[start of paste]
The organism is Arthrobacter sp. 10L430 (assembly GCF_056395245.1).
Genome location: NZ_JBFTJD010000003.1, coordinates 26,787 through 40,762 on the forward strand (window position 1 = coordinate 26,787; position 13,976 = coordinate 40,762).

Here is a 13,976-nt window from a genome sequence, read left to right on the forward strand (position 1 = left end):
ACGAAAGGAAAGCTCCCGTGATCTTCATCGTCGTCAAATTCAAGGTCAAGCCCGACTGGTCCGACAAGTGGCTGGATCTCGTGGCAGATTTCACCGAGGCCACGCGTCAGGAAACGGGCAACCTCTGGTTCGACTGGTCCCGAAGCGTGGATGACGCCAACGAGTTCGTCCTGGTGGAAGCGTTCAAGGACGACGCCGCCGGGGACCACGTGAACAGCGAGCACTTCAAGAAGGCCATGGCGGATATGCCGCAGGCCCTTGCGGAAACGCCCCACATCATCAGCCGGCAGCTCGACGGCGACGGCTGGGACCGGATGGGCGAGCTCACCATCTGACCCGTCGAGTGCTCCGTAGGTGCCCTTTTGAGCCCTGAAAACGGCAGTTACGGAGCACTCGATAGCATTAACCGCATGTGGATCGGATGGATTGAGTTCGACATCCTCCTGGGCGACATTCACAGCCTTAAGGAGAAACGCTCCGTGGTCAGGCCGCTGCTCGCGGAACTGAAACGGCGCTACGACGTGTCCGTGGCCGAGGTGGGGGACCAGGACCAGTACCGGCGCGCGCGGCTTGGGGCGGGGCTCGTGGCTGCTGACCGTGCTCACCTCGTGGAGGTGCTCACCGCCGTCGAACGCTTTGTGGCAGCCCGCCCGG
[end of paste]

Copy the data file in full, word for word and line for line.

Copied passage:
The organism is Arthrobacter sp. 10L430 (assembly GCF_056395245.1).
Genome location: NZ_JBFTJD010000003.1, coordinates 26,787 through 40,762 on the forward strand (window position 1 = coordinate 26,787; position 13,976 = coordinate 40,762).

Here is a 13,976-nt window from a genome sequence, read left to right on the forward strand (position 1 = left end):
ACGAAAGGAAAGCTCCCGTGATCTTCATCGTCGTCAAATTCAAGGTCAAGCCCGACTGGTCCGACAAGTGGCTGGATCTCGTGGCAGATTTCACCGAGGCCACGCGTCAGGAAACGGGCAACCTCTGGTTCGACTGGTCCCGAAGCGTGGATGACGCCAACGAGTTCGTCCTGGTGGAAGCGTTCAAGGACGACGCCGCCGGGGACCACGTGAACAGCGAGCACTTCAAGAAGGCCATGGCGGATATGCCGCAGGCCCTTGCGGAAACGCCCCACATCATCAGCCGGCAGCTCGACGGCGACGGCTGGGACCGGATGGGCGAGCTCACCATCTGACCCGTCGAGTGCTCCGTAGGTGCCCTTTTGAGCCCTGAAAACGGCAGTTACGGAGCACTCGATAGCATTAACCGCATGTGGATCGGATGGATTGAGTTCGACATCCTCCTGGGCGACATTCACAGCCTTAAGGAGAAACGCTCCGTGGTCAGGCCGCTGCTCGCGGAACTGAAACGGCGCTACGACGTGTCCGTGGCCGAGGTGGGGGACCAGGACCAGTACCGGCGCGCGCGGCTTGGGGCGGGGCTCGTGGCTGCTGACCGTGCTCACCTCGTGGAGGTGCTCACCGCCGTCGAACGCTTTGTGGCAGCCCGCCCGG